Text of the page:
Hyper-Loops or Ten Minute Musings from the Rocking Chair
Kurt Danziger's Remarks on receiving a Lifetime Achievement Award from the section for History and Philosophy of Psychology at the annual meeting of the Canadian Psychological Association, Toronto, June 3, 2011.
First, let me express my appreciation
for an award that is particularly dear to me, coming as it does from colleagues
with whom I have shared so many interests and concerns over so many years.
Unfortunately, the physical limitations of old age prevent my active
participation in gatherings, such as today's, at which these interests and
concerns continue to be discussed. But that does not mean that they are no
longer important to me, and I thought I might return to your midst in spirit by
using this opportunity to share some musings about a rather significant problem
that has been with us since the formation of this section. It is the problem of
our somewhat precarious existence within the discipline of psychology.
I am sure nobody here needs convincing
that there is indeed a problem. Everyone will have encountered colleagues who
are at least puzzled by our claim to have a legitimate home within the
discipline, not to mention other colleagues who explicitly reject this claim.
Many of us have encountered pressures to restrict our presence, whether in the
area of teaching or research. Some of us, including myself, have discussed the
problem in print, but there has been no resolution; from what I hear, the
problem seems to have become more acute over the years.
Our legitimacy within the discipline may
be questioned for various reasons, but here I want to concentrate on one reason
that is very frequently encountered, namely, the apparent irrelevance of our
work for contemporary psychology, for the questions psychologists are interested
in and for their day to day work in grappling with these questions. On our part,
the natural response has been to point to the historical continuities that do in
fact link the present to the past.
But we would not be able to construct
such a response if our historical studies were not informed by certain
metahistorical perspectives. Pure history can only tell us what happened once
upon a time. To point out a link between past and present you have to adopt a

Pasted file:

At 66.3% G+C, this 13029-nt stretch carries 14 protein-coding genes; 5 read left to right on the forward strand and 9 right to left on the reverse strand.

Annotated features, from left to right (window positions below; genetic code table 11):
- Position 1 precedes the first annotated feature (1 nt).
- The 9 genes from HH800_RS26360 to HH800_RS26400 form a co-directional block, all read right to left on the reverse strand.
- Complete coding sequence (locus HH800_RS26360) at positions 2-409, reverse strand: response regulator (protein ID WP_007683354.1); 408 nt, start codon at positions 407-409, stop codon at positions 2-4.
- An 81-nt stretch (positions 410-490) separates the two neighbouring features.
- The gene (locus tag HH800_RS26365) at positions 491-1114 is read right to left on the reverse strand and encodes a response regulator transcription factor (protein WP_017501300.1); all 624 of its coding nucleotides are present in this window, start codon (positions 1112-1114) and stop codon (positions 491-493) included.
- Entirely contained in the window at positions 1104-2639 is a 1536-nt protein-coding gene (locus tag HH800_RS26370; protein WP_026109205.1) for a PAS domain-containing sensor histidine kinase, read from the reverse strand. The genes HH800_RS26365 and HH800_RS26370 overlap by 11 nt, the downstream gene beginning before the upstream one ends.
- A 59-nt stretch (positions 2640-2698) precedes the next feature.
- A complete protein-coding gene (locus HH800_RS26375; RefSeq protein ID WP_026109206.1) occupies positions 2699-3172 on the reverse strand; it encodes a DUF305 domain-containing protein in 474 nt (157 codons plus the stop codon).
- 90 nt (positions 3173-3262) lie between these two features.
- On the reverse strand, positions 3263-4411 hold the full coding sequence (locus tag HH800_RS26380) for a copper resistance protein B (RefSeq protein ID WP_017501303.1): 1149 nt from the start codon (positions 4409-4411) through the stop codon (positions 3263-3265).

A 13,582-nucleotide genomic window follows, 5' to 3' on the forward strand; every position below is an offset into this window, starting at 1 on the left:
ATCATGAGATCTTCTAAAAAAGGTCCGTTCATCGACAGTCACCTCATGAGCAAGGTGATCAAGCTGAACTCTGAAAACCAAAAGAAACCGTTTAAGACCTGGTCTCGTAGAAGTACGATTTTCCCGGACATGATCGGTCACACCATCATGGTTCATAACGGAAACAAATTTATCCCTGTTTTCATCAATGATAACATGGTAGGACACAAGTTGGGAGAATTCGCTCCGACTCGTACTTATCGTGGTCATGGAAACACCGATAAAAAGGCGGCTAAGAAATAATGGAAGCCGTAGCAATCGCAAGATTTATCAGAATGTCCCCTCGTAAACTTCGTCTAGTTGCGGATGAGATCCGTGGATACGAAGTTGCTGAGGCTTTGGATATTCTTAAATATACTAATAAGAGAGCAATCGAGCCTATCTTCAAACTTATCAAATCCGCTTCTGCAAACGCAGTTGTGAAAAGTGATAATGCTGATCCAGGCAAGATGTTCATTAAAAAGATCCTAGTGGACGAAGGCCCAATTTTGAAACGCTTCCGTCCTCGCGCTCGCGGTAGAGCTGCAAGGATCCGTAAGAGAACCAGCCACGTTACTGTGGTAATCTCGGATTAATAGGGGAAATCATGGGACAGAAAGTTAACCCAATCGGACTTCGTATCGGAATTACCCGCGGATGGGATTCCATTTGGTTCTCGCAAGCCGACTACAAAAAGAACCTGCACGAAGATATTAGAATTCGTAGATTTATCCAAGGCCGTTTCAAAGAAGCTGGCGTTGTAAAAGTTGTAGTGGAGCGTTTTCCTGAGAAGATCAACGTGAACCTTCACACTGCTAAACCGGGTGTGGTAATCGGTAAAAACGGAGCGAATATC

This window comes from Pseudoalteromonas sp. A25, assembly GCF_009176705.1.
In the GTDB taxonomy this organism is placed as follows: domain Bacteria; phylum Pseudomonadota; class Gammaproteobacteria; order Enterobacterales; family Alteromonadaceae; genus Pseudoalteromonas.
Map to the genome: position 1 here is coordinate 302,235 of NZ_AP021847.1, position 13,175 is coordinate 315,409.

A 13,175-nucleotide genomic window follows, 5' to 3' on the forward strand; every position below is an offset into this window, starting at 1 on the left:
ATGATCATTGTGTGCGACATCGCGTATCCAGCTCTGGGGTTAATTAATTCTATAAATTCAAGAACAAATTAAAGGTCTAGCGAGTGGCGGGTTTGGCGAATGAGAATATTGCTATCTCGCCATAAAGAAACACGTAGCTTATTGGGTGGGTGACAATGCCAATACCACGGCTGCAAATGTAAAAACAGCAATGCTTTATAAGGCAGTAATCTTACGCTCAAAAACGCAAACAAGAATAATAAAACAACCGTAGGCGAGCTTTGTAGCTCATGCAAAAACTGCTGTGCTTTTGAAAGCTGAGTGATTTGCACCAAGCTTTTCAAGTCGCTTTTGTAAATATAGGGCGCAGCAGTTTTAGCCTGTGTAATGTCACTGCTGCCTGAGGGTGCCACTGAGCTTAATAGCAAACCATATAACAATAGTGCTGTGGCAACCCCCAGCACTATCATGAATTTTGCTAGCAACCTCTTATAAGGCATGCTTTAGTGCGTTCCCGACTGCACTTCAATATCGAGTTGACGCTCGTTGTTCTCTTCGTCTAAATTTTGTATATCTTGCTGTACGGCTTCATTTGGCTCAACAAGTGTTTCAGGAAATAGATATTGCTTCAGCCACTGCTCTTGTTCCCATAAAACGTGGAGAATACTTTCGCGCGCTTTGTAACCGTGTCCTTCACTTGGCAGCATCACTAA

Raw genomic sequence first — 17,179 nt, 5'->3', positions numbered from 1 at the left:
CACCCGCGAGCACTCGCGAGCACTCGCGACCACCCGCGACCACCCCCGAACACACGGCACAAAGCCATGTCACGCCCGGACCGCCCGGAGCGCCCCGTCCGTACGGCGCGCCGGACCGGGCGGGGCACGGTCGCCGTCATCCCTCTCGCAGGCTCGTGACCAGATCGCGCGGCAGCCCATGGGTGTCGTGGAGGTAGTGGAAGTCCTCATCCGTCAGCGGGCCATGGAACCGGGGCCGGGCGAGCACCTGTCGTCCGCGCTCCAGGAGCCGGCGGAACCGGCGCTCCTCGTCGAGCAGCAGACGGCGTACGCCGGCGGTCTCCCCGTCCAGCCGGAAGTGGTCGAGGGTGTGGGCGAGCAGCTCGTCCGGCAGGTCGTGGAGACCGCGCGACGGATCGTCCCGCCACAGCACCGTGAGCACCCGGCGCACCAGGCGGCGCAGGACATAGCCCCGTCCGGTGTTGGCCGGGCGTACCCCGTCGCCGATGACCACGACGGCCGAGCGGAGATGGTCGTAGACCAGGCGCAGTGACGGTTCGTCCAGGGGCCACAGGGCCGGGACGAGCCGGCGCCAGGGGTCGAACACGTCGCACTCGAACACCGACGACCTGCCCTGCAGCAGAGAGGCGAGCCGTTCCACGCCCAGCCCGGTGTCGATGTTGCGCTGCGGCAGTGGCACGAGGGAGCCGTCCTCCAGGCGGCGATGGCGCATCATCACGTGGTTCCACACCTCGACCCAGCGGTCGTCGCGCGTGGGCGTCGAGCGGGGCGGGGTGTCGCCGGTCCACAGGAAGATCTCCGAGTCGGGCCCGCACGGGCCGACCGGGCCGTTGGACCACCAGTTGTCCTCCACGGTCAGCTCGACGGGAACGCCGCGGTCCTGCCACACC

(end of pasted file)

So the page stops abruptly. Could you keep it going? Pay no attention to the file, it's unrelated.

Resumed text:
perspective that incorporates both the time of the past and the time of the
present. It is possible to do this quite superficially, for example on the basis
of a continuity of place. You can reveal perhaps that "William James slept
here". Unfortunately, some of what passes for history of psychology has not gone
too far beyond this level.
More interesting links between past and
present require a more significant perspective than continuity of place. One
example would be a metaphysical perspective that posits transhistorical
entities, such as ideas, which persist over time. There are other ways of
constructing interesting historical relationships, but they all require the
adoption of some philosophical, or at least theoretical, perspective. That is a
major reason for linking history with theory or philosophy on a pedagogical and
an institutional level. It is what many of us had in mind when we set about
establishing the programme at York and also this section of CPA. The "and" that
occurs between history and either theory or philosophy was not meant to indicate
a merely additive connection but one that was intrinsic.
But we have to recognize that when we
pursue these kinds of studies within a department of psychology we open up a
pretty deep gap between what we do and what our colleagues normally do. That gap
has to do with the objects of our scientific attention. What most of us share
with our mainstream colleagues is a commitment to the subject-object distinction
that is foundational for both the natural and the human sciences. The whole
enterprise depends on the distinction between a group of subjects, who are
specially qualified experts, and a set of separate objects investigated by those
experts. The objects range from physical particles to the movement of human
populations, but the distinction between physicists, demographers, or
psychologists and the objects of their investigation remains fundamental.
The objects investigated by mainstream
psychologists are psychological reactions and attributes of, usually human,
individuals who may be students, members of clinical populations, children or
what have you, but in any case, not psychologists. Contrast this with the
situation of those who specialize in the history/theory of psychology. The